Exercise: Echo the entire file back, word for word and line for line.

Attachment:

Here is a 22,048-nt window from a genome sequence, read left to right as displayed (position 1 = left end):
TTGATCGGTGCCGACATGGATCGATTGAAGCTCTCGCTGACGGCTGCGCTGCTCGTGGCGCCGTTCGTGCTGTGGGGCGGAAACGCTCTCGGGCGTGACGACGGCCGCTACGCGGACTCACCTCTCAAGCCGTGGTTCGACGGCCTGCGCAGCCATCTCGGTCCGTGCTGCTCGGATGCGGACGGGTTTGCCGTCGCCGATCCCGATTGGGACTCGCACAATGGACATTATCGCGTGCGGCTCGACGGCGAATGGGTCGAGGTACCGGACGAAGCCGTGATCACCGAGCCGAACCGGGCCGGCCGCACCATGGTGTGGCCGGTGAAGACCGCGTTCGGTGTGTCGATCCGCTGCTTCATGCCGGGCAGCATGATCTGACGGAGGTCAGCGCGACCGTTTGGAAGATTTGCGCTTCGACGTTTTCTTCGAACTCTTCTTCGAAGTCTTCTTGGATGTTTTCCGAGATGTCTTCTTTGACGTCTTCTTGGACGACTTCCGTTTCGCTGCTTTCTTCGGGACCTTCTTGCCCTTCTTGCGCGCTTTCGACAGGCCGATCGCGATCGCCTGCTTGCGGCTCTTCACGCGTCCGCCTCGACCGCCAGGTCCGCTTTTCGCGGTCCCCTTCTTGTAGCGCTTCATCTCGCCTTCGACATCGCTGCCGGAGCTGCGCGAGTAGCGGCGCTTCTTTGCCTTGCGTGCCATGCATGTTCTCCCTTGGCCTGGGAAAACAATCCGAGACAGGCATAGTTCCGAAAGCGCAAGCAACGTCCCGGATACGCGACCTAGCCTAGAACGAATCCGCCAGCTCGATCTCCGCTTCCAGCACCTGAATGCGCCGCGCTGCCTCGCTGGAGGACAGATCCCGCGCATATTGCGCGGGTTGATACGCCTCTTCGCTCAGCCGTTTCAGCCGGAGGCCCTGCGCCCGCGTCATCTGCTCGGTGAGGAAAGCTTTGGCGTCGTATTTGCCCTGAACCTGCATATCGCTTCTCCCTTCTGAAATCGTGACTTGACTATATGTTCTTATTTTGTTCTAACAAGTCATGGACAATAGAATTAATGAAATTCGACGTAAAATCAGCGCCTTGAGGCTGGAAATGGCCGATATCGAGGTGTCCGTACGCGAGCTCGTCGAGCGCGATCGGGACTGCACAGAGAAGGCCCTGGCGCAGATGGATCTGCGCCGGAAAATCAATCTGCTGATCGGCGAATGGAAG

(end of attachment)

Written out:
Here is a 22,048-nt window from a genome sequence, read left to right as displayed (position 1 = left end):
TTGATCGGTGCCGACATGGATCGATTGAAGCTCTCGCTGACGGCTGCGCTGCTCGTGGCGCCGTTCGTGCTGTGGGGCGGAAACGCTCTCGGGCGTGACGACGGCCGCTACGCGGACTCACCTCTCAAGCCGTGGTTCGACGGCCTGCGCAGCCATCTCGGTCCGTGCTGCTCGGATGCGGACGGGTTTGCCGTCGCCGATCCCGATTGGGACTCGCACAATGGACATTATCGCGTGCGGCTCGACGGCGAATGGGTCGAGGTACCGGACGAAGCCGTGATCACCGAGCCGAACCGGGCCGGCCGCACCATGGTGTGGCCGGTGAAGACCGCGTTCGGTGTGTCGATCCGCTGCTTCATGCCGGGCAGCATGATCTGACGGAGGTCAGCGCGACCGTTTGGAAGATTTGCGCTTCGACGTTTTCTTCGAACTCTTCTTCGAAGTCTTCTTGGATGTTTTCCGAGATGTCTTCTTTGACGTCTTCTTGGACGACTTCCGTTTCGCTGCTTTCTTCGGGACCTTCTTGCCCTTCTTGCGCGCTTTCGACAGGCCGATCGCGATCGCCTGCTTGCGGCTCTTCACGCGTCCGCCTCGACCGCCAGGTCCGCTTTTCGCGGTCCCCTTCTTGTAGCGCTTCATCTCGCCTTCGACATCGCTGCCGGAGCTGCGCGAGTAGCGGCGCTTCTTTGCCTTGCGTGCCATGCATGTTCTCCCTTGGCCTGGGAAAACAATCCGAGACAGGCATAGTTCCGAAAGCGCAAGCAACGTCCCGGATACGCGACCTAGCCTAGAACGAATCCGCCAGCTCGATCTCCGCTTCCAGCACCTGAATGCGCCGCGCTGCCTCGCTGGAGGACAGATCCCGCGCATATTGCGCGGGTTGATACGCCTCTTCGCTCAGCCGTTTCAGCCGGAGGCCCTGCGCCCGCGTCATCTGCTCGGTGAGGAAAGCTTTGGCGTCGTATTTGCCCTGAACCTGCATATCGCTTCTCCCTTCTGAAATCGTGACTTGACTATATGTTCTTATTTTGTTCTAACAAGTCATGGACAATAGAATTAATGAAATTCGACGTAAAATCAGCGCCTTGAGGCTGGAAATGGCCGATATCGAGGTGTCCGTACGCGAGCTCGTCGAGCGCGATCGGGACTGCACAGAGAAGGCCCTGGCGCAGATGGATCTGCGCCGGAAAATCAATCTGCTGATCGGCGAATGGAAG